How do you stand out from the 94 different beer companies fighting for attention in San Diego’s crowded craft scene?
You reach for the hard stuff.
Living up to its unofficial “we make what we like to drink” motto, this month Ballast Point will introduce four new, ready-to-drink canned cocktails that feature the company’s distilled spirits, including Three Sheets Rum, Fugu Vodka and Old Grove Gin.
More than a year in the making, the lineup includes Bloody Mary, Rum & Cola, Rum & Ginger and Gin & Tonic varieties. The Bloody Mary checks in at 10 percent ABV, while the two rum offerings are both 7 percent ABV. The Gin & Tonic is 6.2 percent ABV.
Shelf stable 12 oz. cans, packaged in four-packs, will retail for as much as $14.99, said Earl Kight, the company’s chief operating officer.
“We still don’t even know where on the shelf we are going to put it,” he said. “Will it migrate into the spirits area? We aren’t sure. Typical Ballast Point — we have a new item and we are just going to try and put it in the stores.”
Kight said he expects large retail accounts like BevMo and Total Wine & More, as well as many independent San Diego retailers, to be early adopters of the new product and to help define where it fits in the set.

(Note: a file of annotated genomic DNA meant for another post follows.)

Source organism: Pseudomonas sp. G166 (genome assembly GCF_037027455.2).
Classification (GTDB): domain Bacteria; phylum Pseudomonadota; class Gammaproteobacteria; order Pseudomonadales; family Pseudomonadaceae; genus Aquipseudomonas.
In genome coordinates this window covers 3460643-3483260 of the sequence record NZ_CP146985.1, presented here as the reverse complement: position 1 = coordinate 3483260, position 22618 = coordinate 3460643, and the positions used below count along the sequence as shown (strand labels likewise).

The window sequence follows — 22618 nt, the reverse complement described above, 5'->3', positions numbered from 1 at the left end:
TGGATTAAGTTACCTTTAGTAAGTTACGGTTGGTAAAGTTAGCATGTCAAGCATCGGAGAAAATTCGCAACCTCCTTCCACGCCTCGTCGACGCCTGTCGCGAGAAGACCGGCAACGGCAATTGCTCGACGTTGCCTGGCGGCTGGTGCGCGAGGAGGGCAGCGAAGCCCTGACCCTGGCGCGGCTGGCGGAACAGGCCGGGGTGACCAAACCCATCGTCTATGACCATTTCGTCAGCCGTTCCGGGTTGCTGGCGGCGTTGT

Product will initially be available in Southern California, with Northern California, Massachusetts, New York, New Jersey and Arizona markets following shortly after, Kight said.
“It sounds simplistic, but we have no idea where this will end up,” he said. “We’re cross drinkers. We’re big fans of wine, beer and spirits. But if you come to my house, I don’t want you coming out to my pool with a bottle of gin and some tonic. Now you can reach into the fridge and have a Ballast Point cocktail, in a can.”
The decision to can blended cocktails stemmed, in part, from a recent trip to Australia, Kight said.
“We were out looking at stores one day and bought a bunch of ready-to-drink gin & tonics,” he said. “We sat around drinking these pre-mixed gin & tonics and thought it might be fun to try it ourselves.”
When the Ballast Point crew returned to the U.S., they began research and development and modified an old canning line.
“We had a slower machine that we used to can our beers on,” said Kight. “We retrofitted the machine and started experimenting.”
Now, with the final (and proprietary) recipes finally ready for prime time, Ballast Point is working to package enough product for the debut.
“The machine only fills 32 cans per minute,” Kight said. “We don’t really have any preconceived volume notions. I said, ‘just make as much as you can until I tell you to stop.’”